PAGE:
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As a integration test I would like to join several branches before merging them with my master.

All of them diverged from the master and make it's own way. It is a correct merging different branches with no direct-relationship (e.g. parent/child)??

Is there any good practise for rejoining branches??

Thanks in advance, Raul.

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If those branches come all from master, they do have a common ancestor

     y--y--y
    /
x--o--x--x--x--x--x--x
          \
           z--z--z

('o' being the common ancestor here)
In that case, a merge in an integration branch is a good approach (rebasing such long-lived branch would involve rewriting too much public history)

If the branches are truly separate, then a git grafts points could in theory allow for a common history: see How to merge two branches without a common ancestor?.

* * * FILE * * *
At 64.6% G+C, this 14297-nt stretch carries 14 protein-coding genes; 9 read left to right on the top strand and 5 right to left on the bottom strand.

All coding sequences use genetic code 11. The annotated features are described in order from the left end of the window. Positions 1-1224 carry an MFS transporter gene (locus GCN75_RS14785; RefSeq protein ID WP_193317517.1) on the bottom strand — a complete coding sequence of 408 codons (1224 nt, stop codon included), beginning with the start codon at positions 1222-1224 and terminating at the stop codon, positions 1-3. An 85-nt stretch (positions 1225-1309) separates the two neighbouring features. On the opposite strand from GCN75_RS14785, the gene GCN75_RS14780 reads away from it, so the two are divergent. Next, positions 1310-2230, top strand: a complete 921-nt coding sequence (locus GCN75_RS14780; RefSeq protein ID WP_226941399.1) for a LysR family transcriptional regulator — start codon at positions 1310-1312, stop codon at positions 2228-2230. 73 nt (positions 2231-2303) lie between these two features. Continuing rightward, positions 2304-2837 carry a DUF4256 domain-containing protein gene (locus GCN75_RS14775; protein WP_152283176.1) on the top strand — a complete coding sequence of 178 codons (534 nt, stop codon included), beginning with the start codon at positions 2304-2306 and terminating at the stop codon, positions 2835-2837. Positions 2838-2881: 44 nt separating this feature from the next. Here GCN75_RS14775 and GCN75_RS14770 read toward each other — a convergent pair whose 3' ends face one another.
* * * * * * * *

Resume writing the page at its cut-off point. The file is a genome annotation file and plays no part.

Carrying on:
But that is not ideal, since the graft point is not committed.
A filter-branch might make the modification permanent, but that rewrite history.

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1  
I'd say this even more strongly: rejoining branches which have diverged from a common ancestor is not just good practice; it's precisely the purpose of git-merge. – Jefromi May 20 '10 at 18:52

If those branches come all from master, they do have a common ancestor.


But answering your question (but not your problem), it is possible to merge two histories without common ancestor, for example two different projects, using for example 'subtree' merge strategy of git merge.

To rebase one branch on top of the other that doesn't have common ancestor, you would need to use --root option to git rebase.

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